Date of Graduation
Davis College of Agriculture, Natural Resources and Design
Animal and Nutritional Sciences
Scott A Bowdridge
David P Belesky
Eugene E Felton
Controlling gastrointestinal nematode infection of sheep has become a challenge resulting from reduced anthelmintic efficacy. Previous data have indicated that grazing lambs supplemented with a 16% CP ration at 1% BW maintained growth comparable to lambs given anthelmintic despite greater infection. Thus the objective of the following studies was to determine the effects of bypass protein on fecal egg count reduction and post weaning growth in parasitized, grazing lambs. Experiment one utilized spring-born Suffolk crossbred lambs separated into 3 supplement groups: alfalfa pellets (AFP) (15% CP), corn and soybean meal (CSM) (19% CP) and corn, soybean meal and fish meal (CFM) (19% CP). All animals were supplemented at 1% average body weight (BW) except AFP animals which were supplemented at 1.28% average BW to account for lower supplemental CP. Animals were grazed on small paddocks for a maximum of 3 days. Fecal egg count (FEC) was significantly lower for the AFP and CFM animals compared to CSM supplemented lambs. FAMACHA scores were reduced by 1.3 in CFM lambs. Average daily gain (ADG) was also significantly affected as lambs supplemented with CFM was significantly higher than gain of lambs receiving AFP; with CSM being intermediate. Fish meal is known to have higher oil content, and perhaps lower FEC was a result of oil differences. To test this hypothesis, January-born Suffolk and Dorset lambs were randomly assigned to one of three treatment groups: corn and soybean meal (CSM), corn, soybean and fish meal (CFM) and corn, soybean meal and fish oil (CFO) all at 19% CP. Animals were supplemented at 1% average BW. Animals were kept in a raised floor barn during a transition period where they were trickle infected with Haemonchus contortus larvae. After the transition period animals were moved to pasture where they grazed small paddocks for 3 days. FEC resulted in a tendency (P = 0.1103) for differences between groups. Further pairwise comparisons indicated that FEC of CFM supplemented lambs was lower than CSM but not different than CFO. Packed cell volume (PCV) was significantly higher for the CFO animals although all groups were within a normal range. No differences in gain were observed. These data indicate that supplementing grazing lambs with a rumen bypass protein source (CFM) has the potential to reduce FEC while maintaining acceptable gain on pasture.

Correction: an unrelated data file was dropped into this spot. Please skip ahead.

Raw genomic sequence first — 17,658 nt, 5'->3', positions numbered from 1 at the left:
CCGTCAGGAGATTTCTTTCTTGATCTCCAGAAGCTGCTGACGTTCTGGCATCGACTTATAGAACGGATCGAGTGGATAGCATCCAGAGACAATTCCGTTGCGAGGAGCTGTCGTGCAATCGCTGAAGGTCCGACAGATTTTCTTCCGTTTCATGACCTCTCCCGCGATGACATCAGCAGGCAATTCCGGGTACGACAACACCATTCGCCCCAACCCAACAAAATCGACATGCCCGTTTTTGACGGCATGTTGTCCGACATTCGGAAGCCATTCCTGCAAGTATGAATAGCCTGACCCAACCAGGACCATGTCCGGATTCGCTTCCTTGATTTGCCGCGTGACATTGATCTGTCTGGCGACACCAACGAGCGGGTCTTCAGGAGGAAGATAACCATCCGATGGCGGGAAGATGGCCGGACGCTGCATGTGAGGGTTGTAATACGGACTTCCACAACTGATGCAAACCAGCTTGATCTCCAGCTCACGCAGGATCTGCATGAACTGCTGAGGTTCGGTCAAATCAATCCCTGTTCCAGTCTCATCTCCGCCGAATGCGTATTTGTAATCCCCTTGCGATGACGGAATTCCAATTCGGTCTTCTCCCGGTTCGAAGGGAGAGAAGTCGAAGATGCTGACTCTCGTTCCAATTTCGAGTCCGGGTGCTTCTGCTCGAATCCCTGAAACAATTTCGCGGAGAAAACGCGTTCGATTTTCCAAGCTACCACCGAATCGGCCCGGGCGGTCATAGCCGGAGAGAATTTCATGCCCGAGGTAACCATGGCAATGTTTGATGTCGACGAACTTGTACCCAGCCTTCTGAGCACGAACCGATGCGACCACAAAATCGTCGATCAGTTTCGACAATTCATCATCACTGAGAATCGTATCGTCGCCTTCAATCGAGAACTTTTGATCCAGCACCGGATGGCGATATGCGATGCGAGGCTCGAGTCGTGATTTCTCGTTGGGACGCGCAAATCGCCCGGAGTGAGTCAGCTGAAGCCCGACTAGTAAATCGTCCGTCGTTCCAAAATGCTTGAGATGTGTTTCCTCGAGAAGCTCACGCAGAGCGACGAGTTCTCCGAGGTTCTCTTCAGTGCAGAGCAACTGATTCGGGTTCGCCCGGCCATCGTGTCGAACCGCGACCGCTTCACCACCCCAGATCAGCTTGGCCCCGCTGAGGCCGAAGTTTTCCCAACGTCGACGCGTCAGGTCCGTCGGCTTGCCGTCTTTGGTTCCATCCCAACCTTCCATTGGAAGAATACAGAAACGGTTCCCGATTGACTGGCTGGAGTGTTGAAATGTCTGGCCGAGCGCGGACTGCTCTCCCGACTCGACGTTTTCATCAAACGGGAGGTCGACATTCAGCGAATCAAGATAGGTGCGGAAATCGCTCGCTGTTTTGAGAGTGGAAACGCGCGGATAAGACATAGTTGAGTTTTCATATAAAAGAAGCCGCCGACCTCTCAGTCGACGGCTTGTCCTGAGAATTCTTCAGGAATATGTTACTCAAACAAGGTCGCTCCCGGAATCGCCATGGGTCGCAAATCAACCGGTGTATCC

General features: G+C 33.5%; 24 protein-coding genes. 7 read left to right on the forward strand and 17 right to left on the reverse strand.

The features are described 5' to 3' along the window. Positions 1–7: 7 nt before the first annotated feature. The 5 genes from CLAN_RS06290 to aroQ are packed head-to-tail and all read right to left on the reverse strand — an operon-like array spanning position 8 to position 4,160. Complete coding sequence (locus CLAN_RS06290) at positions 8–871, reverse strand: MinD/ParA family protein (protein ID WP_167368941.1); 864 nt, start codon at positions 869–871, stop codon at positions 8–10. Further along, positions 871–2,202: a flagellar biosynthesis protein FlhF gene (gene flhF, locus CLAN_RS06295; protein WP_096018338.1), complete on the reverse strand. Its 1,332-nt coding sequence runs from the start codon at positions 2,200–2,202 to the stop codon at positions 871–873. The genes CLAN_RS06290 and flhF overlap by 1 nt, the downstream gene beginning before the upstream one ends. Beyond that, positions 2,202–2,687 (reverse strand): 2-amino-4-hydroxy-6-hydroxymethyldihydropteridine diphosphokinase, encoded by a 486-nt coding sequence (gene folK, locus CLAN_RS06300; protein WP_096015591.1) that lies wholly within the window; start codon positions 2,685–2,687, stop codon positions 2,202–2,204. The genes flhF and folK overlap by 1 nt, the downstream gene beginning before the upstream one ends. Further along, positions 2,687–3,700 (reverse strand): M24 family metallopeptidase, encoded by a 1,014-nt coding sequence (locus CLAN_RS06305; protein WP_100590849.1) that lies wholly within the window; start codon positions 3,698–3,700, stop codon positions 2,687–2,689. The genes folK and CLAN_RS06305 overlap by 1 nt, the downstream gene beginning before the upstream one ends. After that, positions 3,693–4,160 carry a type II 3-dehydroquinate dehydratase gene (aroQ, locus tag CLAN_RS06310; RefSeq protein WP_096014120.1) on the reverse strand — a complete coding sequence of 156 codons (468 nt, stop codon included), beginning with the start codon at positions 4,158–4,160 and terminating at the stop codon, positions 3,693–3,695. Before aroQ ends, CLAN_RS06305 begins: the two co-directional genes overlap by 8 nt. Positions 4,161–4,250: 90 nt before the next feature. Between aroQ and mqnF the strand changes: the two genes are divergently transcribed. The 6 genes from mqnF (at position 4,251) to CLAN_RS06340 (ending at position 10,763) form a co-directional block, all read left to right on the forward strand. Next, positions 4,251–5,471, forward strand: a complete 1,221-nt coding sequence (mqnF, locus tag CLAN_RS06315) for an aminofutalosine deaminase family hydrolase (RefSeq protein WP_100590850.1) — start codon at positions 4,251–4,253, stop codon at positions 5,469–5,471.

Crawford, Crista, "Effects of Protein Supplementation on Parasitism and Growth in Grazing Lambs" (2015). Graduate Theses, Dissertations, and Problem Reports. 5409.